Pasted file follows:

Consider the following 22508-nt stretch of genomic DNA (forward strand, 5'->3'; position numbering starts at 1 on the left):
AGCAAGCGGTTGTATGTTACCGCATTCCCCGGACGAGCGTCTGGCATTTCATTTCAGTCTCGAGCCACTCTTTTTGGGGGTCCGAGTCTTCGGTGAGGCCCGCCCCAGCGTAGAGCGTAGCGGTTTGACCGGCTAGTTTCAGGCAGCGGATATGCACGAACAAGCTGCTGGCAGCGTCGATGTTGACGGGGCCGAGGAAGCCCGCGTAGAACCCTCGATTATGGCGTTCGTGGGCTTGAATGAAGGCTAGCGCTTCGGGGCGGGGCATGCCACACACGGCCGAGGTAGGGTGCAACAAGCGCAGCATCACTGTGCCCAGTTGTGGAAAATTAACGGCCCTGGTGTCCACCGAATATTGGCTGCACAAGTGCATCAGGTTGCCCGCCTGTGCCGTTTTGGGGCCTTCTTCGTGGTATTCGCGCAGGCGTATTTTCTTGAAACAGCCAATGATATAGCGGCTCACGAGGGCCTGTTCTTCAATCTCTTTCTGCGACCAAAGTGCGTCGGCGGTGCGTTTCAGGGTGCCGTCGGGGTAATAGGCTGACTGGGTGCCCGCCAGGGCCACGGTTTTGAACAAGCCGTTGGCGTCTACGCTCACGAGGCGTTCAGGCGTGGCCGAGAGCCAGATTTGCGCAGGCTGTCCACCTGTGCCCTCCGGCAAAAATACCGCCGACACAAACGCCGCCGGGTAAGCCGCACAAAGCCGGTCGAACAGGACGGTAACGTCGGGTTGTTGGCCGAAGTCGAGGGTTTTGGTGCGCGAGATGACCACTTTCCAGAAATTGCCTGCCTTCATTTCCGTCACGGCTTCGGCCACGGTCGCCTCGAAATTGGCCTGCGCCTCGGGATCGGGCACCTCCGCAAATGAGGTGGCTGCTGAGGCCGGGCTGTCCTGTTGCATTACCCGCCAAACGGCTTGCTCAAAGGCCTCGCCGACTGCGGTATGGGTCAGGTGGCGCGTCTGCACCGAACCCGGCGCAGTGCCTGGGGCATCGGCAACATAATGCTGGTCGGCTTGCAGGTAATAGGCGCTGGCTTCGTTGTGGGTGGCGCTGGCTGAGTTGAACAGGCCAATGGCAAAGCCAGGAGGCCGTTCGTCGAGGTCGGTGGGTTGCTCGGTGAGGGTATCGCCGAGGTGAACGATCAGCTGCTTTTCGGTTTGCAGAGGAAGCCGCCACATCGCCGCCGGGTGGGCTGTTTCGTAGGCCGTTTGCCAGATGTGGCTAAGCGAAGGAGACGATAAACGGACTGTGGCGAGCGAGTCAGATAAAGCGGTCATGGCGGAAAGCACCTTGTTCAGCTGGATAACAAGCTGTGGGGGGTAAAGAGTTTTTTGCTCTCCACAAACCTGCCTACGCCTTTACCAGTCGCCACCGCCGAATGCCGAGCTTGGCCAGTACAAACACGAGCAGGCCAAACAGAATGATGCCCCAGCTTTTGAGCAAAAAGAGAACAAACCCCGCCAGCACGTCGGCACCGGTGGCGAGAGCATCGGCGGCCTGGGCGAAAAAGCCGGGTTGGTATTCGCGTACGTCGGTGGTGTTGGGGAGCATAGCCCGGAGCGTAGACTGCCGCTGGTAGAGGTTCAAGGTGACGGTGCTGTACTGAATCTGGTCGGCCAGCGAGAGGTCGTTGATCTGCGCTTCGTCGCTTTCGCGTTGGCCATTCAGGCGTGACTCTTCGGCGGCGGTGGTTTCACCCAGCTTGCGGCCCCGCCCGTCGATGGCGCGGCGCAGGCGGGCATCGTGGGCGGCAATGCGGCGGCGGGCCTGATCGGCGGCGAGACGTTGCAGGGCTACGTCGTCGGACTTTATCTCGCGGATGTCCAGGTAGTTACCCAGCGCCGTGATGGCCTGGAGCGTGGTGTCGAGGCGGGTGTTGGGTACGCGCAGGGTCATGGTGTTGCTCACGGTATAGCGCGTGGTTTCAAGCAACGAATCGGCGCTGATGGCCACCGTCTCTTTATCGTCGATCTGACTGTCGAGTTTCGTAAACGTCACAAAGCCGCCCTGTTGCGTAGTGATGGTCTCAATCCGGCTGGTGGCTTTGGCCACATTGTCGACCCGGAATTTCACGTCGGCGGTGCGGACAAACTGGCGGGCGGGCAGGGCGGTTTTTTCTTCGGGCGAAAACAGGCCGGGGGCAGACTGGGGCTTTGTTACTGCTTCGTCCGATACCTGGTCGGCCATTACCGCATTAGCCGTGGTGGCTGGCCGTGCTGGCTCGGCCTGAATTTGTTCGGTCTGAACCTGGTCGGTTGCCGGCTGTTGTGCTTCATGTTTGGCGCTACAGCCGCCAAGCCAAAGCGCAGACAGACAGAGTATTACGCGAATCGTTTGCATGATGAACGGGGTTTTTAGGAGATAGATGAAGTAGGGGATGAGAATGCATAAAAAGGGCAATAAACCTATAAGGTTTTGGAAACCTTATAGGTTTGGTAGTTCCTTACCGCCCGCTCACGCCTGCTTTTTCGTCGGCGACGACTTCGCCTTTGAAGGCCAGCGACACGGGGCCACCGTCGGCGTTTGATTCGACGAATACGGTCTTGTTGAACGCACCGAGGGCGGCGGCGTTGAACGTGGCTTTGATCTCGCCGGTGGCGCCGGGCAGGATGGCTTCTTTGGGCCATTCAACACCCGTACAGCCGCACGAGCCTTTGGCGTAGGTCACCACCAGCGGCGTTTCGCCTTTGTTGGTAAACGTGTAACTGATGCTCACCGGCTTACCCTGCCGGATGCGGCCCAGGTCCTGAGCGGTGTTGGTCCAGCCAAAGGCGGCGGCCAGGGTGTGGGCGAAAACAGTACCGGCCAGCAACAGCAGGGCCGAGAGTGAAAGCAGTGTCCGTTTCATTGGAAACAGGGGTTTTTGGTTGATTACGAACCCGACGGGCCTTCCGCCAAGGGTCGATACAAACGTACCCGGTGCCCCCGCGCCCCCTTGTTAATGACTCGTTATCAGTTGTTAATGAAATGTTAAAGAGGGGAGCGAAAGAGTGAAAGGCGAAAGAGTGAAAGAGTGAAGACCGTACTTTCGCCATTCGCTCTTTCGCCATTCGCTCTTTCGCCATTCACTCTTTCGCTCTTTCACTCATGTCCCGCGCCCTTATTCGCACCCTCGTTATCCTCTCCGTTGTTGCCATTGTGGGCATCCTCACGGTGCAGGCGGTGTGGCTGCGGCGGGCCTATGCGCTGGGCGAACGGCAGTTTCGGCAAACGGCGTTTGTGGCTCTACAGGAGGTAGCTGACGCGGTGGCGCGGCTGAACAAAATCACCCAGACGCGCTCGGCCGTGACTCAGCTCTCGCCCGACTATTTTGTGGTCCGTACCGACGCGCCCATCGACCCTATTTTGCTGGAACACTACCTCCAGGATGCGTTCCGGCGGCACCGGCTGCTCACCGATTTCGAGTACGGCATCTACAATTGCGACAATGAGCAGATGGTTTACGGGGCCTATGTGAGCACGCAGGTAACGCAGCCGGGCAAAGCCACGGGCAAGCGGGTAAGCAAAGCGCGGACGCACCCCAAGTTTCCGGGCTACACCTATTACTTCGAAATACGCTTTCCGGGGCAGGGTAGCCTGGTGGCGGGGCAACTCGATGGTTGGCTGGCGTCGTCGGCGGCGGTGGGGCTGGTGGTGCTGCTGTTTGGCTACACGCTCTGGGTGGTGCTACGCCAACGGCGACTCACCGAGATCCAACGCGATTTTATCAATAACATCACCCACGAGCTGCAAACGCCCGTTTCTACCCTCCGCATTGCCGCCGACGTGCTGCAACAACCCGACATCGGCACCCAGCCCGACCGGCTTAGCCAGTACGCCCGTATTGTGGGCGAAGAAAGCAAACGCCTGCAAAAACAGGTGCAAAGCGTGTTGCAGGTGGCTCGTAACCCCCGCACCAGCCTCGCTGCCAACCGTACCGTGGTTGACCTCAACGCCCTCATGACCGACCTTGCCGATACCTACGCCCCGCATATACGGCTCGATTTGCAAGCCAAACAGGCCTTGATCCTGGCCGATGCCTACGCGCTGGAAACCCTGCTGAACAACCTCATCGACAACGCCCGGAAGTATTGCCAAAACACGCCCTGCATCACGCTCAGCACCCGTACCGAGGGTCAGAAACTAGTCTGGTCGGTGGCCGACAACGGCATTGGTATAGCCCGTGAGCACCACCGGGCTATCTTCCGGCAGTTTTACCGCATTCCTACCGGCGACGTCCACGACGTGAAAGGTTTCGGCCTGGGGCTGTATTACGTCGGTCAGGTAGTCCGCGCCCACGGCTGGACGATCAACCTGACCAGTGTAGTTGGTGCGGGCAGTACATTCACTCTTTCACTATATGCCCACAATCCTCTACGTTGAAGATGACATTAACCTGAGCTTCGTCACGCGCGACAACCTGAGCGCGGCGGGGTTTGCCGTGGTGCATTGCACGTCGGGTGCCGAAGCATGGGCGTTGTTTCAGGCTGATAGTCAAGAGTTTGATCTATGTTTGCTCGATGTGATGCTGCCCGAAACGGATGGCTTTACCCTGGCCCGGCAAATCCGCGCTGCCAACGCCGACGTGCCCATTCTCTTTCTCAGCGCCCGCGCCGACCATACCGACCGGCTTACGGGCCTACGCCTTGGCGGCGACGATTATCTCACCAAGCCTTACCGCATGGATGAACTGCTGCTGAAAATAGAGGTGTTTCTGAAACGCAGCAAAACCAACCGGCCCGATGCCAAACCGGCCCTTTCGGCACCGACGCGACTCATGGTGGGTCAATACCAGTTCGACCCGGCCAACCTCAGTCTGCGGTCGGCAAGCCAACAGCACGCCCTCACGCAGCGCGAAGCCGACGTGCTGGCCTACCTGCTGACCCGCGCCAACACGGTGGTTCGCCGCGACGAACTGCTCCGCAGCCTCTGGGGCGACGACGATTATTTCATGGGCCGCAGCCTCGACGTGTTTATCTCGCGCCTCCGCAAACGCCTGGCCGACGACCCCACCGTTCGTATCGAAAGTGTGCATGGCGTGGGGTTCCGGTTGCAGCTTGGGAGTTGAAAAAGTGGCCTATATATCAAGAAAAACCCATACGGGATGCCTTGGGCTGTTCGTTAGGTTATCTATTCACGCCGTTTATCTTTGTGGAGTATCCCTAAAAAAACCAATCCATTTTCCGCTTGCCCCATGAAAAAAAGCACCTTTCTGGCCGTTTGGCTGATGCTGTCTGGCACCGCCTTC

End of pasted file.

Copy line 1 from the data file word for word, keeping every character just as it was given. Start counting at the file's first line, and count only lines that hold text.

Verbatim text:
Consider the following 22508-nt stretch of genomic DNA (forward strand, 5'->3'; position numbering starts at 1 on the left):